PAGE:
Three Reasons Strategies Fail


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I was recently with a business strategist from a Fortune 500 company who stated there were ultimately three reasons corporate strategies fail. Even though he was speaking of overarching corporate strategies, the three reasons align with what I have seen related to customer strategies:

  1. You measure the wrong things – Good strategy is the result of careful, intelligent analysis; however, the old maxim “garbage in, garbage out” applies here. In customer strategy consulting, this can be the result of jumping on the bandwagon of the latest killer metric without a full analysis of whether or not the metric actually applies to your industry. One way to avoid this shortcoming would be to conduct a pre-program strategic assessment – this step will allow you to learn not only the key customer touchpoints, but also identify the critical needs of key stakeholders in the process. It will also help you make certain you are profiling the customers the right way and focusing on the most critical.
  2. You make the wrong decisions – Even if you measure the right data, there is no guarantee you will make the right decisions. Some of this is related to the data itself – in customer strategy consulting, using statistical methods that allow us to determine which areas of focus will have the greatest impact on customer loyalty will provide some insulation against focusing on the wrong areas. There is, however, another source of potential error – and that is the direction of where the market in total is heading. Every decision is framed not only by the data you observe, but also by your outlook on the competitive environment in general. To ensure you get it right, there are three recommendations I would make:
  • Include competitive assessments in your loyalty measurement program – Having an idea on your position relative to the competition can help fine-tune your analysis. You can read more about benchmarking options in this series.
  • Commit to ongoing measurement – This does not necessarily mean an ongoing data collection effort; rather, it is about knowing when to re-assess the customer landscape to ensure you are accounting for all the relevant issues. Most clients do this every 18 to 24 months at a minimum.
  • Build macro and micro-level strategic plans – The overall strategy that emerges from the statistical analysis is best used in the context of focal areas that have the greatest impact on the greatest number of customers; however, building more micro-level, customer-based action plans will ensure you are accounting for the individual differences that exist among customers.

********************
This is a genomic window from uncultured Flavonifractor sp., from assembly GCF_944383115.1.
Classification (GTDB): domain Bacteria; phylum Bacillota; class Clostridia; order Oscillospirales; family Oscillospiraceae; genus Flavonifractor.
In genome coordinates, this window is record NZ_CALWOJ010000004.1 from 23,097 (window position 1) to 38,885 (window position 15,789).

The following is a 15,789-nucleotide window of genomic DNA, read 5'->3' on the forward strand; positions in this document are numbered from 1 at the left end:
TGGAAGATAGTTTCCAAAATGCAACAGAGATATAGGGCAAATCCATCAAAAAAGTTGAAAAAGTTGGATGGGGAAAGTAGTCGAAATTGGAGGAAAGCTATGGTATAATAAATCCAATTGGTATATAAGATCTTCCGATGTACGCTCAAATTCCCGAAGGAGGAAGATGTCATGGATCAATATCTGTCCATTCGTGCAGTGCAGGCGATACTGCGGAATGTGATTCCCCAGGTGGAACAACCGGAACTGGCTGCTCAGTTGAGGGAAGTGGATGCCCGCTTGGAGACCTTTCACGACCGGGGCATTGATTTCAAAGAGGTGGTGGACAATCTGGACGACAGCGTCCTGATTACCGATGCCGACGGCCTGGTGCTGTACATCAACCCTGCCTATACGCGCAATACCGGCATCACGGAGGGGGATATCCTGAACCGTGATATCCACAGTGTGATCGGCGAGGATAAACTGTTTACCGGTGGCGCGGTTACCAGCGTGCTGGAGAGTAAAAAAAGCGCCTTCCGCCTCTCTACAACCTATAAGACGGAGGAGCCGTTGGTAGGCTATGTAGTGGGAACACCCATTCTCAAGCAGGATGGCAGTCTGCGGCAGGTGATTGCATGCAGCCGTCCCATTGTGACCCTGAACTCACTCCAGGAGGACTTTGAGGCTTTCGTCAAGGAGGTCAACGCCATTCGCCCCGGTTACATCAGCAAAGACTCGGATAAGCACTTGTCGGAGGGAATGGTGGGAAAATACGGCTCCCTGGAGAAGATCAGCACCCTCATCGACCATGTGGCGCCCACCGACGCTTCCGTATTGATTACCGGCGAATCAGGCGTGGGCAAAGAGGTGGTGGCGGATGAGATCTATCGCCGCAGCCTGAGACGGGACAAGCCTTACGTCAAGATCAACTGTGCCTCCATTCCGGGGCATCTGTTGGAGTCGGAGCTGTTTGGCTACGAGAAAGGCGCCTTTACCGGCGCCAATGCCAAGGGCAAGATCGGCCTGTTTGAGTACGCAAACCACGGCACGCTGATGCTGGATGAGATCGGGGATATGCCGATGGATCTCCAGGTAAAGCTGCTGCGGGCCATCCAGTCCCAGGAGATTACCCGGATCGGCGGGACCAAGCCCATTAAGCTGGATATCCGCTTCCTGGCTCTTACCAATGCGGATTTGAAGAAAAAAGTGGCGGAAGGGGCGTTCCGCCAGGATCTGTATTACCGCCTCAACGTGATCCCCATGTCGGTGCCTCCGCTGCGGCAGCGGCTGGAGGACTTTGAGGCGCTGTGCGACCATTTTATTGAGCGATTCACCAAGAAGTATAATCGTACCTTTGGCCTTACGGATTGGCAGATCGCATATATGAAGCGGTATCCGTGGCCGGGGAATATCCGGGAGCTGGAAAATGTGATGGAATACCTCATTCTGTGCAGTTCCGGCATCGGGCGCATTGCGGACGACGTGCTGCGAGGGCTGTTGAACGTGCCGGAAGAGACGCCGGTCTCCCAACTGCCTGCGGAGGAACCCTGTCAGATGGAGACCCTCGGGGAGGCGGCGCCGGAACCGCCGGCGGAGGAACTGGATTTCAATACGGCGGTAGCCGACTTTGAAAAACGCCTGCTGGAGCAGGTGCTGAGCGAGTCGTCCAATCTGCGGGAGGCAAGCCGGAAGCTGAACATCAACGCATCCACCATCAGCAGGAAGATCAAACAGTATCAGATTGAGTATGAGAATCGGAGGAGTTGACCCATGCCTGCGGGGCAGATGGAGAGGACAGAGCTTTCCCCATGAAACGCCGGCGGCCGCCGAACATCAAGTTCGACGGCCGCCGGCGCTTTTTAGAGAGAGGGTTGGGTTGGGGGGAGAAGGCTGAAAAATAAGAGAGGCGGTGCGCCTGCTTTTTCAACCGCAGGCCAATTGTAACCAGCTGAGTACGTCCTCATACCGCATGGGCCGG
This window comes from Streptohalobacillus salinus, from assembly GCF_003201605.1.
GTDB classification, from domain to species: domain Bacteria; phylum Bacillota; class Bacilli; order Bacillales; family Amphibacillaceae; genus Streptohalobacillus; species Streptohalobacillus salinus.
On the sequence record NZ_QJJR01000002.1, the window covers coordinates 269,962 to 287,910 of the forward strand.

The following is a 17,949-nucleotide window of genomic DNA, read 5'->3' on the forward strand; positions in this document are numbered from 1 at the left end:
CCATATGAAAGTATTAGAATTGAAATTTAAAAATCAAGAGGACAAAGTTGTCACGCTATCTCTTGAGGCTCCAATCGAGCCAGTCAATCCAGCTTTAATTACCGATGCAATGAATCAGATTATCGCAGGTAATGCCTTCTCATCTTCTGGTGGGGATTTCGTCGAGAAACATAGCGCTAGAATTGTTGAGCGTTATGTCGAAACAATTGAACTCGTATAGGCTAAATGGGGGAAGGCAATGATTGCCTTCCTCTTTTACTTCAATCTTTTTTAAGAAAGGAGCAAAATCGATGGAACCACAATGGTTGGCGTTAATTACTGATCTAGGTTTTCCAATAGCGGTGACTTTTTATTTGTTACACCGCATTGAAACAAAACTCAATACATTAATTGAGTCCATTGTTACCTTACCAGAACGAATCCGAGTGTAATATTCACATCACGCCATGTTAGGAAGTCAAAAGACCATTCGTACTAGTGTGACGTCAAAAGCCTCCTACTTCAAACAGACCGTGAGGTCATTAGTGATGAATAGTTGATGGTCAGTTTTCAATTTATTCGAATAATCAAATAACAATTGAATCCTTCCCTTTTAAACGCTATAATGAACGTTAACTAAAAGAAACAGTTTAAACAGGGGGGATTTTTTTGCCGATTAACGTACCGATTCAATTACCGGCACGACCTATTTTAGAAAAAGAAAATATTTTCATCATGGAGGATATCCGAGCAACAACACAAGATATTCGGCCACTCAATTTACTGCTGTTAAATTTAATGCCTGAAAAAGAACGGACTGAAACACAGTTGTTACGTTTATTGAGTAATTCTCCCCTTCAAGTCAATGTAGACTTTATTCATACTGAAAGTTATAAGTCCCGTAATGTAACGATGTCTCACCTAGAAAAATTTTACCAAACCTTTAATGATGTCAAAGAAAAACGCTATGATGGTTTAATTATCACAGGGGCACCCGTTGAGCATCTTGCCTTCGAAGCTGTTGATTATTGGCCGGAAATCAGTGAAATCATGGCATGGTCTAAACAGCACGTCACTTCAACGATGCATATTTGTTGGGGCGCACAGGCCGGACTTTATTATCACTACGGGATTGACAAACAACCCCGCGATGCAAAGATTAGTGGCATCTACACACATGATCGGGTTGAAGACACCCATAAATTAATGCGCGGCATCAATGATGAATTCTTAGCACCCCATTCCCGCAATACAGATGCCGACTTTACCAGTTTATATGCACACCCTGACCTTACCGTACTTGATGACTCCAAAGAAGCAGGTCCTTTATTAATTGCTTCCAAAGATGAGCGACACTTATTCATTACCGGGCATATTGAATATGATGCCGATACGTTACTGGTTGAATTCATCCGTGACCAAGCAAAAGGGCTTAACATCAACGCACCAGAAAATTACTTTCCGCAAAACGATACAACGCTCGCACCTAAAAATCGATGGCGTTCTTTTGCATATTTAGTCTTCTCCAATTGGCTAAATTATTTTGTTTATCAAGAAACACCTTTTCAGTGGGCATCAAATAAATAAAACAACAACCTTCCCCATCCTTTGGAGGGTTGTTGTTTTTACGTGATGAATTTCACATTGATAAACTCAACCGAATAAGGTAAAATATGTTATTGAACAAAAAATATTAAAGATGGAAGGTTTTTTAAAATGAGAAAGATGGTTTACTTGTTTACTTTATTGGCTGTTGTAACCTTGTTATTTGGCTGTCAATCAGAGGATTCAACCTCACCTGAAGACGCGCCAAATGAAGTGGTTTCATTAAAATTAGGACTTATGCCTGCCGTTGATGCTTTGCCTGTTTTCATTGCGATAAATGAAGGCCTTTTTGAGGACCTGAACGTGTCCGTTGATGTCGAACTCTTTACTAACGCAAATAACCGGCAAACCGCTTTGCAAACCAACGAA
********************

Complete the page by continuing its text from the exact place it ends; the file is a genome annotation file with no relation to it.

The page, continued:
1. You do not take action – This is the one we tend to see the most. I once worked with a person who was prone to saying “strategy is cheap; execution is hard.” When I first heard him say this, I thought he was saying that strategy was simple; I now realize what he meant was that even though strategy can be hard, it is infinitely more difficult to execute on a plan of attack you know is correct. The phenomenon of acting in ways that are not in your best interest is less about intelligence and more about discipline. I tend to use diet and exercise as an example – I know I should exercise more and eat less, but it is far easier to do the opposite. We at Walker have designed a framework to help navigate the key disciplinary elements needed to take action – namely, organization, process, communication, and motivation.

Certainly there are many reasons strategies can fail; however, I suspect that most of the reasons would fit into this framework. Being mindful of the potential pitfalls that may exist can help you be more proactive in building a plan that will maximize your probability of success.

Mark A. Ratekin
Sr. Vice President, Consulting Services

Republished with author's permission from original post.

Mark Ratekin
Mark is responsible for assisting clients in identifying and quantifying the financial linkage of their customer loyalty management programs. He plays an active role in translating program findings and conclusions into actionable recommendations and works with management and employees to facilitate the implementation of program findings into quality improvement strategies.


  1. Dear Mark,

    Firstly, I would like to thank you for the nice article shared by you. I agree with you on the 3 Reasons stated by you for strategy failure. I loved the part where you have stated "strategy is cheap; execution is hard.” It in fact is a major problem faced by many. Making a strategy should include one more point that is include internal assessment along with competitive assessment, B’coz it is the strengths & weaknesses of your internal assessment that will decide the success or failure of the strategy. However good the strategy is, it is going to be driven by the internal force & their assessment is important along with the assessment of the organisation. Finally it is the human touch that will be driving it.

  2. Thank you for your comment. I agree that an assessment of your internal structure and readiness for this kind of program is a must; in fact, all good strategic assessments will examine both the external and internal landscape. This assessment also provides insight early on as to how to set up the program to foster action – which is the core essence of moving from strategic to an executional perspective. Thanks again.


  3. Thanks for the tips…you made some good point here. Even if you have the best strategy if it is not implemented or implemented wrongly, then it will fail.


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